The DP interface has also undergone multiple version upgrades. The latest DP 1.4 version can transmit 10bit 4K 120Hz video, and can also support 8K 60Hz video. DP1.4 is compatible with the USB Type-C interface, which can transmit data while outputting images, and DP1.4 supports daisy chain connection to multiple monitors. The advantages of the DP interface are high bandwidth, support for high resolution and high refresh rate, support for variable refresh rate technologies (such as FreeSync and G-Sync), support for HDR and daisy chain. The disadvantages of the DP interface are low popularity, incompatibility with old equipment, and limited length (generally no more than 3 meters).
The maximum resolution and frequency supported by the DP interface are shown in the table below:
The DP interface defines two connectors: Full Size (Full Size) and Mini DP (Mini). Both connectors are 20 pins, but the width of the Mini connector is about half of the full size. Mini DP connectors are mainly used on Apple computers.
SDI cable SDI (Serial Digital Interface) is a serial digital signal interface, mainly used in professional video equipment, such as cameras, monitors, switchers, etc. The SDI interface is circular and uses coaxial cables to transmit signals, which can support long-distance (up to 300 meters) high-definition video transmission.
There are many standards for SDI interface. According to the transmission rate and resolution, it can be divided into SD-SDI (standard definition), HD-SDI (high definition), 3G-SDI (3Gbps), 6G-SDI (6Gbps) and 12G-SDI (12Gbps). Their interfaces have the same shape, but are not compatible. The advantages of the SDI interface are high stability, strong anti-interference ability, support for high-definition video and audio transmission, and support for multiple protocols (such as EDH, ANC, etc.). The disadvantages of the SDI interface are high cost, low popularity, and not suitable for ordinary consumers.
The maximum resolution and frequency supported by the SDI interface are shown in the table below:
Thunderbolt 4 cable
Thunderbolt 4 (Thunderbolt 4) is a high-speed data transmission interface and an upgraded version of Thunderbolt 3. Thunderbolt 4 adopts the shape of USB Type-C, which can transmit data, video, audio and power at the same time. Thunderbolt 4 is compatible with protocols such as USB4, USB3.2, USB2.0, DisplayPort1.4a and PCIe3.0, and is also backward compatible with Thunderbolt 3 and Thunderbolt 2.
Thunderbolt 4 has the same speed as Thunderbolt 3 at 40Gbps, but Thunderbolt 4 improves in other ways. For example, Thunderbolt 4 supports dual 4K or single 8K display output, supports up to 100W power output, supports up to 10 meters of active cables or up to 2 meters of passive cables, and supports daisy chain connections of up to four Thunderbolt devices, Support security protection based on DMA (direct memory access), etc.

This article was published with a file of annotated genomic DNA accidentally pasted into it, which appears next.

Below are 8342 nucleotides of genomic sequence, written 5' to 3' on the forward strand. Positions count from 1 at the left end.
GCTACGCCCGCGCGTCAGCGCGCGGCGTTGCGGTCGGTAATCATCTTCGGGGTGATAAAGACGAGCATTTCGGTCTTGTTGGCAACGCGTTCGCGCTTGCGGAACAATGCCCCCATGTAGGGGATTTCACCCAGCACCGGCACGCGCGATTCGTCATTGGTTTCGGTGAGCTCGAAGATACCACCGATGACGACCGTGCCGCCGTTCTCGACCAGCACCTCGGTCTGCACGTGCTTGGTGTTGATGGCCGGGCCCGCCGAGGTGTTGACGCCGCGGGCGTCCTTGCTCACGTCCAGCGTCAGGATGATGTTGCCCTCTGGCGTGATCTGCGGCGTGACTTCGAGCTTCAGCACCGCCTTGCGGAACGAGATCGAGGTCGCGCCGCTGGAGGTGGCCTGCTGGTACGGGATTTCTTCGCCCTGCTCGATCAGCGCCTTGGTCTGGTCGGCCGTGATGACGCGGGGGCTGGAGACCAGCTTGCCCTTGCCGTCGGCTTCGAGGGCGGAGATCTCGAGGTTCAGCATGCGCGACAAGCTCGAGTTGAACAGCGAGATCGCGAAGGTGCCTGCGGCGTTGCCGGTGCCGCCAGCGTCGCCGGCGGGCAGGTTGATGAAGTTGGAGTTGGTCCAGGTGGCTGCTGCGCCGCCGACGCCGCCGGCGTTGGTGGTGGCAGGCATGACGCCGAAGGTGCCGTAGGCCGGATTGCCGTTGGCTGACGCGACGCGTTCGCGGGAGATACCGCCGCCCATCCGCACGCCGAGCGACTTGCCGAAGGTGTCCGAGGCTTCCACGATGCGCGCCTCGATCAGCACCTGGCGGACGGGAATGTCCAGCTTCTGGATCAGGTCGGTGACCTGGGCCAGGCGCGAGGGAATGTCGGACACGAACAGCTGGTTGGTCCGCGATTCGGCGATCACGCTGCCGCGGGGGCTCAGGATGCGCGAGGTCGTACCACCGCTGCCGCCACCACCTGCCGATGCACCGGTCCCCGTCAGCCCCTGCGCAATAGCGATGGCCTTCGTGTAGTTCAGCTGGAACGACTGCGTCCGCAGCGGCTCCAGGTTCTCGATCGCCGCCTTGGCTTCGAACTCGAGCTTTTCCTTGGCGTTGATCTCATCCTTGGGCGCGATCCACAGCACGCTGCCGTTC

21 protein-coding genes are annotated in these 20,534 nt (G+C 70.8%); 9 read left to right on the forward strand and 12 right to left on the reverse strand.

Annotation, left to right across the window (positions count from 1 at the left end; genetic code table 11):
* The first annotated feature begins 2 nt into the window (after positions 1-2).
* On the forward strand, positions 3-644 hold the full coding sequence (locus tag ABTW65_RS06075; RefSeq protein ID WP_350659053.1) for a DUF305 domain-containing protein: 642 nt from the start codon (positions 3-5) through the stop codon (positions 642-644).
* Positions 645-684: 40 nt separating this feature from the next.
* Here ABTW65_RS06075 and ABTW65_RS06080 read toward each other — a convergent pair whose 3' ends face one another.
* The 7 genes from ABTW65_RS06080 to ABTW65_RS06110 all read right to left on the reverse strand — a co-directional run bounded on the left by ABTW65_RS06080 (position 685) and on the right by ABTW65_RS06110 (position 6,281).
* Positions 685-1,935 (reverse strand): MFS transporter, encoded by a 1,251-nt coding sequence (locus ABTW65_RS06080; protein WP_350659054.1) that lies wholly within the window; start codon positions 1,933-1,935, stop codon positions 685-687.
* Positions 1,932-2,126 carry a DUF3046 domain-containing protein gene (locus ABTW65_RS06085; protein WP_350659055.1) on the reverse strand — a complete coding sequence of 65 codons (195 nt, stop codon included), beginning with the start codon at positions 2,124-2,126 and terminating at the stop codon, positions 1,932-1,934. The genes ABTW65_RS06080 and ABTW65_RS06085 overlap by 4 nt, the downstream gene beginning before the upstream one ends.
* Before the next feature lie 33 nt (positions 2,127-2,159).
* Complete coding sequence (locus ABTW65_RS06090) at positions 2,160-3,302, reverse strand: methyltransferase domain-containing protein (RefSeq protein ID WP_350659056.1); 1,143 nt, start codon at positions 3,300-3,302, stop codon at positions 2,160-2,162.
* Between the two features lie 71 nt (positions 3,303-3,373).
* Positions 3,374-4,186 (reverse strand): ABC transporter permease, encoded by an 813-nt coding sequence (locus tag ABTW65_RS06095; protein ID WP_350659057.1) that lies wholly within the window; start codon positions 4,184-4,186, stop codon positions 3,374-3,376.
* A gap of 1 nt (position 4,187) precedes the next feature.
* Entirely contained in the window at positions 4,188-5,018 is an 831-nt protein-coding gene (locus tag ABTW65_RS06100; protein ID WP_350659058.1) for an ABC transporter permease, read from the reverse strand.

The advantages of Thunderbolt 4 are fast speed, powerful functions, good compatibility, and support for multiple protocols and devices. The disadvantage of Thunderbolt 4 is the high cost, and currently there are not many supported devices. Thunderbolt 4 is mainly suitable for professional users who need high-speed data transmission and multi-functional expansion, such as video editors, gamers, etc.
VGA cable, DVI cable, HDMI cable, DP cable, SDI cable and Thunderbolt 4 cable are six common display device connection cables. They have their own characteristics and advantages and disadvantages, and are also suitable for different scenarios and needs. Generally speaking, the following aspects should be considered when choosing a connecting line:
Which interfaces are supported by output devices and display devices
Resolution, refresh rate, color depth, HDR and other parameters of video and audio signals to be transmitted
The amount and speed of data that needs to be transferred
The number and distance of devices that need to be connected
Budget and value for money
According to different situations, you can choose the appropriate connecting line to achieve the best display effect. Here are some suggestions for common scenarios:
If you need to connect old-fashioned analog equipment, you can choose VGA cable or DVI-A cable
If you need to connect a high-definition TV or projector, you can choose HDMI cable or DP cable
If you need to connect professional video equipment, you can choose SDI cable
If you need to connect high-speed data transmission and multi-functional expansion equipment, you can choose Thunderbolt 4 cable